Skull morphology of representatives of colubroidean families illustrating the naso-frontal joint and optic foramen/fenestra. Figure A, Tropidophiidae: Tropidophis nigriventris (AMNH 81182); Acrochordidae: Acrochordus granulatus (ZMB 9444). Figure B, Xenodermidae: Achalinus spinalis (AMNH 34621), Fimbrios klossi (BMNH 19188.8.131.52). Figure C, Xenodermidae: Xenodermus javanicus (FMNH 158613); Xylophiidae: Xylophis perroteti (BMNH 19184.108.40.206). Figure D, Pareidae: Pareas moellendorffi (AMNH 27770), Apopeltura boa (BMNH 47.12.30). Figure E, Viperidae: Azemiops kharini (ZMB 69985), Bothrops neuwiedi (MZUSP 1476), Causus rhombeatus (FMNH 74241), Vipera ursinii (MZUSP 8230). Figure F, Homalopsidae: Bitia hydroides (FMNH 229568), Brachyorrhos albus (FMNH 142322), Enhydris chinensis (AMNH 33870), Fordonia leucobalia (AMNH 107179). Figure G, Homalopsidae: Homalopsis buccata (MNHN 1963.728); Psammophiidae: Malpolon monspessulanus (AMNH 140768), Mimophis mahfalensis (UMMZ 209653). Figure H, Psammophiidae: Psammophylax variabilis (AMNH 73213), Rhamphiophis oxyrhynchus (AMNH 16890), Psammophis phillipsi (AMNH 67750). Figure I, Cyclocoridae: Cyclocorus lineatus (MNHN 1900.413), Oxyrhabdium modestus (FMNH 53386); Atractaspididae: Aparallactus modestus (AMNH 50545). Figure J, Atractaspididae: Atractaspis bibronii (AMNH 82073), Homoroselaps lacteus (LSUMZ 57229), Macrelaps microlepidotus (FMNH 205860), Polemon christyi (FMNH 219913). Figure K, Lamprophiidae: Bothrolycus ater (AMNH 11976), Chamaelycus fasciatus (BMNH 1909.4.29.3), Dipsadoboa weileri (AMNH 12472), Lamprophis olivaceus (AMNH 12003). Figure L, Lamprophiidae: Lycodonomorphus rufulus (AMNH 140284), Lycophidion capense (AMNH 63771), Gonionotophis capensis (AMNH 73208), Pseudoboodon lemniscatus (MNHN 1905.179). Figure M, Pseudoxyrhophiidae: Alluaudina bellyi (UMMZ 201605), Dromicodryas quadrilineatus (UMMZ 209290), Duberria lutrix (UMMZ 154361), Heteroliodon occipitalis (UMMZ 218178). Figure N, Pseudoxyrhophiidae: Ithycyphus miniatus (UMMZ 201615), Langaha madagascariensis (UMMZ 218193), Liophidium torquatum (UMMZ 209437), Pseudoxyrhopus tritaeniatus (UMMZ 203649). Figure O, Elapidae: Bungarus caeruleus (AMNH 87483); Calliophis intestinalis (BMNH 18220.127.116.11), Micrurus narduccii (MZUSP 8370), Naja naja (AMNH 86912). Figure P, Elapidae: Notechis scutatus (ZMB 7930), Toxicocalamus loriae (AMNH 95581); Pseudoxenodontidae: Pseudoxenodon stricticaudatus (AMNH 34674). Figure Q, Natricidae: Afronatrix anoscopa (MNHN 1986.1618), Aspidura trachyprocta (AMNH 120251), Atretium schistosum (AMNH 85509), Lycognathophis seychellensis (UMMZ 195836). Figure R, Natricidae: Natriciteres fuliginoides (MNHN 1987.1552), Natrix maura (AMNH 115697), Sinonatrix annularis (AMNH 115693), Xenochrophis cerogaster (AMNH 89276). Figure S, Dipsadidae: Apostolepis cf. nelsonjorgei (MZUSP 20636), Atractus maculatus (IB 40003), Conophis pulcher (AMNH 117934), Contia tenuis (UMMZ 133519–1). Figure T, Dipsadidae: Farancia abacura (KU 214419), Geophis hoffmanni (AMNH 113561), Helicops pastazae (AMNH 49143), Heterodon nasicus (MNHN 1993.1625). Figure U, Dipsadidae: Philodryas mattogrossensis (AMNH 141377), Sibon sartorii (LSUMZ 23243), Tachymenis peruviana (KU 135193), Urotheca multilineata (AMNH 98284). Figure V, Dipsadidae: Xenopholis scalaris (AMNH 60799); Sibynophiidae: Scaphiodontophis annulatus (MZUSP 5971), Sibynophis subpunctatus (AMNH 96073). Figure W, Sibynophiidae: Colubroelaps nguyenvansangi (ZISP/IEBR 25682). Figure X, Calamariidae: Calamaria gervaisi (AMNH 36744), Macrocalamus lateralis (LSUMZ 45407); Oreocalamus hanitschi (BMNH 1918.104.22.168). Figure Y, Grayiidae: Grayia smithii (AMNH 140428); Colubridae: Boiga dendrophila (AMNH 116014), Coluber constrictor (FMNH 135284). Figure Z, Colubridae: Dendrelaphis papuensis (AMNH 107175), Ptyas mucosus (AMNH 83993), Scaphiophis albopunctatus (AMNH 104101), Senticolis triaspis (AMNH 110625). Figure AA, Colubridae: Spilotes pullatus (IBSP 4955); Colubridae incertae sedis: Iguanognathus werneri (BMNH 1922.214.171.124). Figure AB, Elapoidea incertae sedis: Buhoma depressiceps (BMNH 1907.5.22.10), Micrelaps muelleri (HUJR 8009). Scale bar = 1 mm.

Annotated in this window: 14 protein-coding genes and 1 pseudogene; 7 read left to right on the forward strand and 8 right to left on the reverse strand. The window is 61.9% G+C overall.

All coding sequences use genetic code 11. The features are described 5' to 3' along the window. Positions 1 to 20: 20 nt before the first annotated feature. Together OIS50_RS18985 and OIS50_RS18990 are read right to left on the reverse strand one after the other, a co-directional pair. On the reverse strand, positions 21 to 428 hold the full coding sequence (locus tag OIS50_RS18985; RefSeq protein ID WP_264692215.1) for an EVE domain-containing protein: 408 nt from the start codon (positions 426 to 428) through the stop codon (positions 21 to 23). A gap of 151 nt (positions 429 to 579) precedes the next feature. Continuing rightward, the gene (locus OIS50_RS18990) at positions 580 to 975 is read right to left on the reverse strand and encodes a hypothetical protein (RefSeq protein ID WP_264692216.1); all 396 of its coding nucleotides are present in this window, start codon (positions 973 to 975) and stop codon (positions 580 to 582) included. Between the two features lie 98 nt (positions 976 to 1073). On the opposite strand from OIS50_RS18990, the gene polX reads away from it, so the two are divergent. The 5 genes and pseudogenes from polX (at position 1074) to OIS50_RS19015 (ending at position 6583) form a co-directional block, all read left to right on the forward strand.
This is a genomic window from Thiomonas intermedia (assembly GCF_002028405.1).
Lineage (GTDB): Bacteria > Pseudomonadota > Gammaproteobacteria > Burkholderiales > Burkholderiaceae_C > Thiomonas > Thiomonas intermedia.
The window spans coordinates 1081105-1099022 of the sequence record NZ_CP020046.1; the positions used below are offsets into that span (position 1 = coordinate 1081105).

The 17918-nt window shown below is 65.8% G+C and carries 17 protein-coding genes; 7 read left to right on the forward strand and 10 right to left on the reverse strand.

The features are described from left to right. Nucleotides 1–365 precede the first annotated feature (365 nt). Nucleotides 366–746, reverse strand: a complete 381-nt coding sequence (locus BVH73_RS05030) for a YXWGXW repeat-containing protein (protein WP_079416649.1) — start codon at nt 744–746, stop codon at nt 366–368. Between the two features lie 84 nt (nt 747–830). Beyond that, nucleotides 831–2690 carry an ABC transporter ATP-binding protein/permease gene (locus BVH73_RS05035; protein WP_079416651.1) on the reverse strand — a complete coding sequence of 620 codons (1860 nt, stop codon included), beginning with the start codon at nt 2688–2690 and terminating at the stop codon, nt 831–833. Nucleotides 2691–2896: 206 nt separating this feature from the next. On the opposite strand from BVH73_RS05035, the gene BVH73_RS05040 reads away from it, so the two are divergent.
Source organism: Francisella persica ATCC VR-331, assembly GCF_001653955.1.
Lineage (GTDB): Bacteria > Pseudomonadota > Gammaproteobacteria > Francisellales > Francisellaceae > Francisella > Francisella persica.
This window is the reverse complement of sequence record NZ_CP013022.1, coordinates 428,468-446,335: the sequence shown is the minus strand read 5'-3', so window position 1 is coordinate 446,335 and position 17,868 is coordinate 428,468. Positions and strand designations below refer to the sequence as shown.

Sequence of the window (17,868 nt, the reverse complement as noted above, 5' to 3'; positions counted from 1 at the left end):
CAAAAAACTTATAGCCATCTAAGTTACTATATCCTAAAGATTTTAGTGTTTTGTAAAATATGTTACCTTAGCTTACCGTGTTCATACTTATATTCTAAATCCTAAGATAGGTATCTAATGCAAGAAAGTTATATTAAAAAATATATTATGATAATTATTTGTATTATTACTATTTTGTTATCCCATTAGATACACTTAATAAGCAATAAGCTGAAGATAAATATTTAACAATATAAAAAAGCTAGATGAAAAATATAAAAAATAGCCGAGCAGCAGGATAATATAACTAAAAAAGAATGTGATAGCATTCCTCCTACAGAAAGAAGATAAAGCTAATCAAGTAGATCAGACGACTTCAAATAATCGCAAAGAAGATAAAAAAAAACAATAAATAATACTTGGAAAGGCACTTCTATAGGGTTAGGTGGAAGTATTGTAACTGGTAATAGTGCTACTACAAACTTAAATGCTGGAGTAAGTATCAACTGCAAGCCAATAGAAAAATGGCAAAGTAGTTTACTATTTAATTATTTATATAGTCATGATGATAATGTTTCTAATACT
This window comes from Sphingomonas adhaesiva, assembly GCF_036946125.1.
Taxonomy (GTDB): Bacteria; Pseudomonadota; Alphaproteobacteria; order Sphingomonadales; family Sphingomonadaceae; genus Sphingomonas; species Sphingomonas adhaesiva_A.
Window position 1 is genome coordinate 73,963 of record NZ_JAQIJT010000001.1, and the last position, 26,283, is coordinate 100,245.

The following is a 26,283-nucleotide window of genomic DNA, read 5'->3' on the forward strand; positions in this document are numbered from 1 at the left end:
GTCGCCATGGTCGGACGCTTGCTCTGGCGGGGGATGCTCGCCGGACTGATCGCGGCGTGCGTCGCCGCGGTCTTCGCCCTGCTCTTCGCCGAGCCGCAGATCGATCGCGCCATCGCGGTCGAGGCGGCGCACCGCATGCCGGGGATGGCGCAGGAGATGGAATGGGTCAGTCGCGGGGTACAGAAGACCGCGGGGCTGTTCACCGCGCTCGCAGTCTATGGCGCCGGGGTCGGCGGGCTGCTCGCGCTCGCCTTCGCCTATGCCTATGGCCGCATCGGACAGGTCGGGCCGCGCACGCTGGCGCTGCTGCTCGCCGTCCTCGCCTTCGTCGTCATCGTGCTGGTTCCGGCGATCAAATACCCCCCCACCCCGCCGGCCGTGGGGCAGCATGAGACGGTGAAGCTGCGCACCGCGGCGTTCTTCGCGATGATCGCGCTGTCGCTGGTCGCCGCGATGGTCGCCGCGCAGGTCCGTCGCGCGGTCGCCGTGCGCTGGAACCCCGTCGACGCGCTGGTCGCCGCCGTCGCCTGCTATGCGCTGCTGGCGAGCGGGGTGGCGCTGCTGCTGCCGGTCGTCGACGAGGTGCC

S2 Appendix. Vertebrae.